West Lincoln Community Centre
By Mike Williscraft
It took two-and-a-half hours of meetings but as the clock clicked by to 9 p.m., Mayor Doug Joyner summed up the highly contentious proposed West Lincoln community centre issue.
“Let’s get people involved. Let’s move on,” said Joyner after a lengthy motion to restart the public input session regarding the future direction for a multi-use facility to replace the four-decade-old Smithville Arena.
The number of residents who addressed West Lincoln’s Public Works/Recreation Services Committee hit double digits.
Some drew cheers. Some drew jeers.
Cheryl Ganann of the West Lincoln Library Board made it clear her organization wants to be considered if a new project moves forward.
“If it is about to happen, we want to be there,” said Ganann.
Residents in support of a rebuild rhymed off countless examples why a renovation is not an option. All agreed status quo is not an option as well.
Ongoing issues with melting ice on the rink, tiny and too few change rooms, lack of accessibility for the second floor hall, lack of multiple rooms for varied uses and a host of other issues were brought up.
While mostly amicable, the discussion was contentious.
After one speaker, when considerably over the alloted five-minutes maximum, talked through thumping whacks of PWRS chair Dave Bylsma’s gavel, speaker Shauna Boyle told the committee to have more respect and “don’t be rude”.
She went on to say the community centre is the heart of the township and “doctors don’t put Band Aids on hearts.”
She also chided committee members who said they didn’t know enough about the topic to speak to it when the issue arose at the April committee meeting.
“There was no discussion, no seconder. Why? It was a campaign issue. You should have known all about it. Was it personal against the mayor? That should not be an issue. This is a need, not a want.”
On the topic of why nobody would second the motion to proceed with a community centre rebuild, several councillors offered comment.
Coun. Joann Chechalk said, “there was not enough information.”
Coun. Alex Micallef, who noted he voted in favour of the complex as a member of the previous township council, said, “I know what I heard at the door,” during the election run last fall. He summarized his points by saying the proposal in front of them did not include input from user groups and he could not now support a facility built “on the taxpayers’ backs”.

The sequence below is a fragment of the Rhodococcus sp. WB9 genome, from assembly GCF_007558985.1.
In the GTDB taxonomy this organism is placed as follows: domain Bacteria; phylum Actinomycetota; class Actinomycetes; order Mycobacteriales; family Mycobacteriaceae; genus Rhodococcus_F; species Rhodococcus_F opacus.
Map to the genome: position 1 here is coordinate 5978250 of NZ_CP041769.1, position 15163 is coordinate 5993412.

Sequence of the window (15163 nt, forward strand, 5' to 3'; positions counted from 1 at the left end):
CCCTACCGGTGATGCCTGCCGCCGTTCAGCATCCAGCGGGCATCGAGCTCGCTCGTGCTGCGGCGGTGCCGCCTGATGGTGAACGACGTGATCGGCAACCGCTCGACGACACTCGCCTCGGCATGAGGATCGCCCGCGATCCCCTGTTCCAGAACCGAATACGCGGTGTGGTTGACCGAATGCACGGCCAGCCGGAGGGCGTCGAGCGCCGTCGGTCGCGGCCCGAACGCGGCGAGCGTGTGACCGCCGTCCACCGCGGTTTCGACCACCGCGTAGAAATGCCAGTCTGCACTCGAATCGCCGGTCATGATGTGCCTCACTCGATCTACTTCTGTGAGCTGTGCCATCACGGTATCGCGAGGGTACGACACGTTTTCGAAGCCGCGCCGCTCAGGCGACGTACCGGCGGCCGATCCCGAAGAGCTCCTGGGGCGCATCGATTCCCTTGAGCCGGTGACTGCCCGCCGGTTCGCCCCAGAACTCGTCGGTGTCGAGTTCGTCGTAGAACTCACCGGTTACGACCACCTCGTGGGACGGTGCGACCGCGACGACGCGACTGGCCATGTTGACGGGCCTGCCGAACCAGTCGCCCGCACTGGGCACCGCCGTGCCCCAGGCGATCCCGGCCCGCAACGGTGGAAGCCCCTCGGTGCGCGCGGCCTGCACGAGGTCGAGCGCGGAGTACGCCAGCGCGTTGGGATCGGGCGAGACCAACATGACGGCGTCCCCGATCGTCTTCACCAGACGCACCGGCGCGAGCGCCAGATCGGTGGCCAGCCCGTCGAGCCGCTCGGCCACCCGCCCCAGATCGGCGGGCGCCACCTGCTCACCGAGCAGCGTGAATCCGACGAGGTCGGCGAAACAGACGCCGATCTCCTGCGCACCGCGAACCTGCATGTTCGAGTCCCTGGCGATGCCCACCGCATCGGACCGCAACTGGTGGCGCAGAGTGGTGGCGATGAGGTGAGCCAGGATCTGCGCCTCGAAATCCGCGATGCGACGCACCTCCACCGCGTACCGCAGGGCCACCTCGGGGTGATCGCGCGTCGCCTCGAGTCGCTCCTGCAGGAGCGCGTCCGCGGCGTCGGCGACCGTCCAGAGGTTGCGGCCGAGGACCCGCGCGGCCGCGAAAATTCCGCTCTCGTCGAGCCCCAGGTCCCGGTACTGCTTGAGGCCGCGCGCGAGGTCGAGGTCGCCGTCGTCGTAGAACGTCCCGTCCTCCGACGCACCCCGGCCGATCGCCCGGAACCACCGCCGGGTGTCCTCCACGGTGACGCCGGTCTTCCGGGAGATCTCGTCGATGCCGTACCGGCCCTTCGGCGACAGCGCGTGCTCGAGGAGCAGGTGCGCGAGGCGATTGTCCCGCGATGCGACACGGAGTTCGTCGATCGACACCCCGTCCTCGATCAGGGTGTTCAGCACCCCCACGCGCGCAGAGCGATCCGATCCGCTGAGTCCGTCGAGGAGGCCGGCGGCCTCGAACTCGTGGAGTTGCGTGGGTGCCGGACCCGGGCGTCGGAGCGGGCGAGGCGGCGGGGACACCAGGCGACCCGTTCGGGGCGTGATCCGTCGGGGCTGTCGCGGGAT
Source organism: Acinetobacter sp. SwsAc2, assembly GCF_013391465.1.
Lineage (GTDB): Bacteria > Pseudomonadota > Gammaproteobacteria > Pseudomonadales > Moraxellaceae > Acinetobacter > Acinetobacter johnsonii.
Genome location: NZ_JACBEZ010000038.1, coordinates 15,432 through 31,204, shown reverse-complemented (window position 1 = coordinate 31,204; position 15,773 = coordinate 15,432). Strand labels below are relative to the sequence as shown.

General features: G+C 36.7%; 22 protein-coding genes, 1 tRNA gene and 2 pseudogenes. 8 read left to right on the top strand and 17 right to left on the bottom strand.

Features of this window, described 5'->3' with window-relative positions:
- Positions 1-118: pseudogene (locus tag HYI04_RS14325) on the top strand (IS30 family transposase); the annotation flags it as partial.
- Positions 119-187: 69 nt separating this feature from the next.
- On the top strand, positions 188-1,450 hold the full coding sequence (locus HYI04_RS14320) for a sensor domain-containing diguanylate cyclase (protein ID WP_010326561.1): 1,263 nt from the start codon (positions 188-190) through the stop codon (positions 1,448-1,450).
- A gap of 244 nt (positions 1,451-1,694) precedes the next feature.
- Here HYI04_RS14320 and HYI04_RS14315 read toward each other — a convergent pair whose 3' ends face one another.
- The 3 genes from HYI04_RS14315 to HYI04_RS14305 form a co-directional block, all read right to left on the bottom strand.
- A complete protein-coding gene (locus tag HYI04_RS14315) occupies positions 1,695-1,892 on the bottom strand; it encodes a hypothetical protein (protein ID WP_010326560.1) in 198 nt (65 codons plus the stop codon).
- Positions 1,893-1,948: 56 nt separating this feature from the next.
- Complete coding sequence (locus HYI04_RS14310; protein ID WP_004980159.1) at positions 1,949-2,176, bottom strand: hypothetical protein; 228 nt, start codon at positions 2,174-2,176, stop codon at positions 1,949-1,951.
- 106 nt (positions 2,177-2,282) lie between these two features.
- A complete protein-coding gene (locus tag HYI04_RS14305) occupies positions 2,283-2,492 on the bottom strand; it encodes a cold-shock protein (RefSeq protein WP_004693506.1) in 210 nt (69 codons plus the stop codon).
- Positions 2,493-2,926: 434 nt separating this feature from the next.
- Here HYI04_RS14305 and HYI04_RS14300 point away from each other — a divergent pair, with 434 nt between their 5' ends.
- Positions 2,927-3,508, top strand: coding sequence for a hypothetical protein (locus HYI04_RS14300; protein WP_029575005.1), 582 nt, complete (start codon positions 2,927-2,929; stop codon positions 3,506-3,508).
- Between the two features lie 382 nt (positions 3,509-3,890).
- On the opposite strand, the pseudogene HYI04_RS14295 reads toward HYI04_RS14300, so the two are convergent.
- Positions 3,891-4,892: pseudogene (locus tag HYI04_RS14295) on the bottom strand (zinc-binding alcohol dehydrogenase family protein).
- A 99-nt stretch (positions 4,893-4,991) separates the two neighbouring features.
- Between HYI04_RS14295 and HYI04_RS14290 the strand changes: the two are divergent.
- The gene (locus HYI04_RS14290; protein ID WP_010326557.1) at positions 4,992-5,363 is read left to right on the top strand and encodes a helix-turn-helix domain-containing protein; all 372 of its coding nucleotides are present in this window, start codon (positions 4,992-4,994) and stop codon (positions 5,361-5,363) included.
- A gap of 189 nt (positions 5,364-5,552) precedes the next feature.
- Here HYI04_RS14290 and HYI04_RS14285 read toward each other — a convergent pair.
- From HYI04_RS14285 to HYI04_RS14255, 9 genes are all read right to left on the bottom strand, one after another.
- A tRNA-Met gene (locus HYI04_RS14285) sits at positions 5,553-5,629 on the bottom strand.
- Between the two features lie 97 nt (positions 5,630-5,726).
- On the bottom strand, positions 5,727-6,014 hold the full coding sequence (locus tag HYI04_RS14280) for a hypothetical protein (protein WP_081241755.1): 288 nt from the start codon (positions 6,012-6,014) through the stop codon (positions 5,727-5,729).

Coun. Jason Trombetta said he was “not sure, not familiar” with whether or not the business community and government sources had been approached for possible funding of the project.
A key part of Chechalk’s motion to “take two steps back” by going to public consultation et al was that the cost of any new project should be 50 per cent covered by fundraising.
“I’m for raising money and getting money from the business community. I hope the business people, some who are in the gallery tonight, will spend their money here instead of taking it elsewhere.”
Coun. Terry Bell said he took a lot of calls and emails criticizing him for not getting the motion on the floor for discussion in April.
“I was never in favour of it. That has not been a secret,” said Bell, who noted a foundation document on which the push for a new facility was based stated the total number of residents who had input into the process was only 61 residents.
With this new round of community input, Bell said he wants to reach “all four corners” of the township for input whether it be at public meetings or at booths planned for Poultryfest and West Niagara Fall Fair.
“I want a new community centre, just not the one that was proposed.” Bell said.
Mayor Doug Joyner, who has been the main driver of the new facility drive, chose his words
“If council wishes to take a couple of steps back to go forward, I’m ok with that,” said Joyner, who noted that most of research requested in Chechalk’s motion has already been produced. He cited costs of other community’s new arenas and the fact all the communities stakeholders were approached in preparation for the initial proposal.
The community unanimously approved the motion to reload the process with an October 2015 deadline set for
making a decision.
“Doing nothing is not an option,” said Chechalk.
“We could not proceed with funding option that was purely on the tax base. Now, if we come back with a plan costing $12
million or $20 million if we decide to go bigger, we’ll know we can do it because we planned it. The initial plan had no library, no seniors space, no FORT. We don’t want to just replace the old.”